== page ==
Henry Skillman Breckinridge
|United States Assistant Secretary of War|
May 6, 1913 – February 10, 1916
|Preceded by||Robert Shaw Oliver|
|Succeeded by||William Moulton Ingraham|
|Born||May 25, 1886|
|Died||May 2, 1960 (aged 73)|
New York City
|Resting place||Lexington Cemetery|
Ruth Bradley Woodman
(m. 1910; div. 1925)
(m. 1927; div. 1947)
Margaret Lucy Smith
|Relations||See Breckinridge family|
|Parent(s)||Joseph Cabell Breckinridge Sr.|
Louise Ludlow Dudley
|Alma mater||Princeton University|
Harvard Law School
|Representing United States|
|1920 Antwerp||Foil, team|
Henry Skillman Breckinridge (May 25, 1886 – May 2, 1960) was an American lawyer and politician who was a member of the prominent Breckinridge family and served as the United States Assistant Secretary of War from 1913 to 1916. During the Lindbergh kidnapping trial he served as Charles Lindbergh's attorney. Breckinridge opposed the New Deal from the right. As an opponent of President Franklin D. Roosevelt in the 1936 Democratic primaries he polled less than 3 percent of the vote.
Breckinridge was born in Chicago, Illinois on May 25, 1886 to Louise Ludlow Dudley and Joseph Cabell Breckinridge, Sr. Among his many siblings was older brother was Joseph Cabell Breckinridge Jr., an officer in the United States Navy in the Spanish–American War who died while serving on the torpedo boat USS Cushing. Another older brother, Scott Dudley Breckinridge, was a physician and fellow Olympian.
Unlike his father's cousin, John Cabell Breckinridge, a Confederate major general and former Vice President of the United States, his father Joseph was a Union Army officer from Kentucky during the American Civil War who served as Inspector General of the Army and was a major general of volunteers in the Spanish–American War.
His paternal grandfather was Robert Jefferson Breckinridge, a Presbyterian minister, politician, public office holder and abolitionist. His maternal grandfather was Ethelbert Ludlow Dudley, a prominent physician in Lexington, Kentucky.
After graduating from Princeton University and Harvard Law School, he began practicing law in Lexington, Kentucky.
In 1913, at the age of 27, he was appointed United States Assistant Secretary of War by President Woodrow Wilson, a fellow Democrat. At the same time, the Assistant Secretary of the Navy was Franklin Roosevelt. In 1914 was given charge of rescuing Americans trapped in Europe by the outbreak of World War I in August. Observers at the time and historians since give him poor marks for his sloppy work and disregard of duties. Much more important was Herbert Hoover, an engineer who volunteered to help and took change of operations. In 1916, Breckinridge resigned, along with Secretary Lindley M. Garrison, who was "advocating a larger army in opposition to the President's views." During World War I, he served as commander of a battalion.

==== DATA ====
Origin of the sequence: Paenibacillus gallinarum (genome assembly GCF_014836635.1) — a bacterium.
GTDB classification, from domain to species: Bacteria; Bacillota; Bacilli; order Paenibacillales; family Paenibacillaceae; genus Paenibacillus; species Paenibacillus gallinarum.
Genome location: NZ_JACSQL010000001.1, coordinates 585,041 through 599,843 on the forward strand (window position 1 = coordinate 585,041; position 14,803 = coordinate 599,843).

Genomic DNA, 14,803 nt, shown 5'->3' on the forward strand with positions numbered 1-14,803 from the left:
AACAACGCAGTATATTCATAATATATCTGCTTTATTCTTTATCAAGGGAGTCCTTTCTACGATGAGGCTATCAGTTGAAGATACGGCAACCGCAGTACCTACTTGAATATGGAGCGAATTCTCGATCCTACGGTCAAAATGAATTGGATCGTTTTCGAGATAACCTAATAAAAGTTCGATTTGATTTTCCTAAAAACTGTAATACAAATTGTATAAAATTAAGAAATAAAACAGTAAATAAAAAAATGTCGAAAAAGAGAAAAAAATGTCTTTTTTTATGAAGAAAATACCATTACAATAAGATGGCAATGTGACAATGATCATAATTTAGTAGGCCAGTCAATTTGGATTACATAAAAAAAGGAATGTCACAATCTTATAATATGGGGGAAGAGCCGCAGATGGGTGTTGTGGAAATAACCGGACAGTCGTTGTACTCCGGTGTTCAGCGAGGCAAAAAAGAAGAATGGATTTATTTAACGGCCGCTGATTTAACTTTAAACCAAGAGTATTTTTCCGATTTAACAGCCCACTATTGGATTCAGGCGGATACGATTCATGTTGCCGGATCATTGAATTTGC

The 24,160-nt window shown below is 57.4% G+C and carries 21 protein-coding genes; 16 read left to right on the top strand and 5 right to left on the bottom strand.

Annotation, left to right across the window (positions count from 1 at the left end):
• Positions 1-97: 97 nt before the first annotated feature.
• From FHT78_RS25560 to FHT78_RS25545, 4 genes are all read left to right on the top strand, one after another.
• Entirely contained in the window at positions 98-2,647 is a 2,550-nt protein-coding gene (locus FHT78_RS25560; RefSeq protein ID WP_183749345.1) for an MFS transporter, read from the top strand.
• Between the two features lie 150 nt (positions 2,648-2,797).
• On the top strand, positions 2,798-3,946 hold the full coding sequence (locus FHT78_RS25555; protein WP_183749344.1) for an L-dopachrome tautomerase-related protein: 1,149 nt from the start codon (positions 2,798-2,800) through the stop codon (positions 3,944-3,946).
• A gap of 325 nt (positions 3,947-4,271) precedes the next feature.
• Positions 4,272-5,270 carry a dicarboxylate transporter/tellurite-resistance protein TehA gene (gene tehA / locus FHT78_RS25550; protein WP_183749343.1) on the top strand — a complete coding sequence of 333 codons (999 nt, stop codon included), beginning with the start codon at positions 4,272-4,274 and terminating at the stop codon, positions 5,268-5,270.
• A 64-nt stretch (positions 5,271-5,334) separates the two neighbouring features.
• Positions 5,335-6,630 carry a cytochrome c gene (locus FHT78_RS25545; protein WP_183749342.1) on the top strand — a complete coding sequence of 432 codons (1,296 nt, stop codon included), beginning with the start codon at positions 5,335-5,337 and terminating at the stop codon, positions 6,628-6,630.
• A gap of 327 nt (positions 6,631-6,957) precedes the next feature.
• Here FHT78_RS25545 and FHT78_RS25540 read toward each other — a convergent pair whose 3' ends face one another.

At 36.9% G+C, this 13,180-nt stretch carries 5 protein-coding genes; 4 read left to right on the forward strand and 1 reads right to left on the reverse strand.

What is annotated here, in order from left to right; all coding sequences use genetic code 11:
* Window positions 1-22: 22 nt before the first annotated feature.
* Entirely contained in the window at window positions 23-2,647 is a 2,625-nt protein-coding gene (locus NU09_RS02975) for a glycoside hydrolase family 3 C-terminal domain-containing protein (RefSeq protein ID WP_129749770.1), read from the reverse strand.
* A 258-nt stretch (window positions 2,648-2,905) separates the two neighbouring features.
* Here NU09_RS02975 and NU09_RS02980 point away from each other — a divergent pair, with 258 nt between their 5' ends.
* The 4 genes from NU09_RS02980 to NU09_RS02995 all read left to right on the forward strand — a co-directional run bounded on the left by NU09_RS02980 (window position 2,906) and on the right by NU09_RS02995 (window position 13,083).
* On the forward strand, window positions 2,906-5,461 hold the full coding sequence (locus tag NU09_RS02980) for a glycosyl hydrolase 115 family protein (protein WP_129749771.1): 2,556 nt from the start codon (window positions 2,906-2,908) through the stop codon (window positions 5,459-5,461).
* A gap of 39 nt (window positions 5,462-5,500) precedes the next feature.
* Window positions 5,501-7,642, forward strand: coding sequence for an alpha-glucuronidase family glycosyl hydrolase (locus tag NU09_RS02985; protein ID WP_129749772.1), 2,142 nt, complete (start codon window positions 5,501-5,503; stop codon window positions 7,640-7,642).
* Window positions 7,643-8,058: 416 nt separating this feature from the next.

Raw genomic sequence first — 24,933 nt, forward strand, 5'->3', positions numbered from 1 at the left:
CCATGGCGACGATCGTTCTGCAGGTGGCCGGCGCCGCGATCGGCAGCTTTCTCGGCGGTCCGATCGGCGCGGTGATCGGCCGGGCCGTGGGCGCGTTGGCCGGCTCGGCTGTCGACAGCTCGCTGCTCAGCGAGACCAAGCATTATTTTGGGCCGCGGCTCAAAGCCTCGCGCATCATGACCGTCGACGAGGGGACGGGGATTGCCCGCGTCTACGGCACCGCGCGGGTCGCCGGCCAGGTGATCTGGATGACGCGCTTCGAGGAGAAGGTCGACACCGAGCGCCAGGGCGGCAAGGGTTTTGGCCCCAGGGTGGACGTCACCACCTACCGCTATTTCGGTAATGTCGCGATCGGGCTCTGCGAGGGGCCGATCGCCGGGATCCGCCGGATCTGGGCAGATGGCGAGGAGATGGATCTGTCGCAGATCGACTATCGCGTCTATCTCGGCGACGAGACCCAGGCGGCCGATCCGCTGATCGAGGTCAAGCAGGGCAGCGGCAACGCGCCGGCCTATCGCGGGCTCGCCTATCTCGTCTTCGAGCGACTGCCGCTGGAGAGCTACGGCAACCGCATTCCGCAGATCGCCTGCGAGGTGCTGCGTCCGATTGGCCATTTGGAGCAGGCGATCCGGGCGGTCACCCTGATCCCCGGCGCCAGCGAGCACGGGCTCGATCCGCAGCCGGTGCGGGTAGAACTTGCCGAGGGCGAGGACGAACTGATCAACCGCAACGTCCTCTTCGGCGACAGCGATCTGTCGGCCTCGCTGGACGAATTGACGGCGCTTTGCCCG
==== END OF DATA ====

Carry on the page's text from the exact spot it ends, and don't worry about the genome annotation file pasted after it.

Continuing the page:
He was a member of the US fencing teams at the 1920 and 1928 Summer Olympics, and was captain of the latter. At the 1920 Games, he won a bronze medal in the team foil event.
After the war, he went to New York City and soon became a prominent attorney. He was president of the Navy League of the United States from 1919 to 1921 and at that time organized the first Navy Day, which was celebrated in 1920. In 1933, he was counsel to the Joint Congressional Committee to Investigate Dirigible Disasters.
In 1934, he ran for U.S. Senator from New York as the nominee of the "Constitutional Party," to oppose Roosevelt's New Deal policy, but polled only 24,000 votes, half as much as the Communist vote, and one eighth as much as the Socialist candidate Norman Thomas.
In the 1936 Democratic primaries, Breckinridge, a strong opponent of the New Deal, was the only serious candidate opposing the highly popular incumbent Roosevelt. FDR was otherwise opposed within the party only by favorite son candidates. Breckinridge's test of the popularity of the New Deal among Democrats failed, as he lost by wide margins. However, in New Jersey, President Roosevelt did not file for the preference vote and lost that primary to Breckinridge. Roosevelt did receive 19% of the vote on write-ins. Roosevelt's candidates for delegate swept the race in New Jersey and elsewhere. In other primaries, Breckinridge's best showing was his 15% in Maryland.
Roosevelt won a total of 4,830,730 votes in all state primaries combined (93.19%) against Breckinridge's 136,407 (2.63%). Breckinridge endorsed Republican nominee Alf Landon against Roosevelt in the general election.
Breckinridge was married three times. His first marriage took place on July 7, 1910, to Ruth Bradley Woodman (1888–1941) in Geneva, Switzerland. Ruth was the daughter of Edgar Horace Woodman, a lawyer who served as mayor of Concord, New Hampshire in 1883 and 1884. Before they divorced in 1925, Ruth and Henry were the parents of two daughters:
He married for the second time on August 5, 1927, to socialite Aida de Acosta (1884–1962) in Washington, D.C. Aida, the first woman to fly a powered aircraft solo, was a daughter of Cuban emigre Ricardo de Acosta, who was a steamship-line executive and sugar refiner. Before their marriage, Aida was married to Oren Root IIII, a son of Oren Root II and nephew of Elihu Root. In New York, they lived at 455 East 57th Street. After twenty years of marriage and a three year separation, they divorced in 1947.
Breckinridge married for the third, and final, time on March 27, 1947, to Margaret Lucy Smith (1913–2011), daughter of horticulturist John Raymond Smith of Gloucestershire, England. Together, they lived at 67-38B 190th Lane in Fresh Meadows, Queens, and were the parents of one daughter:
Breckinridge died at St. Vincent's Hospital in New York City on May 2, 1960.
New York Senate election, 1934
1936 United States presidential election (Democratic primaries)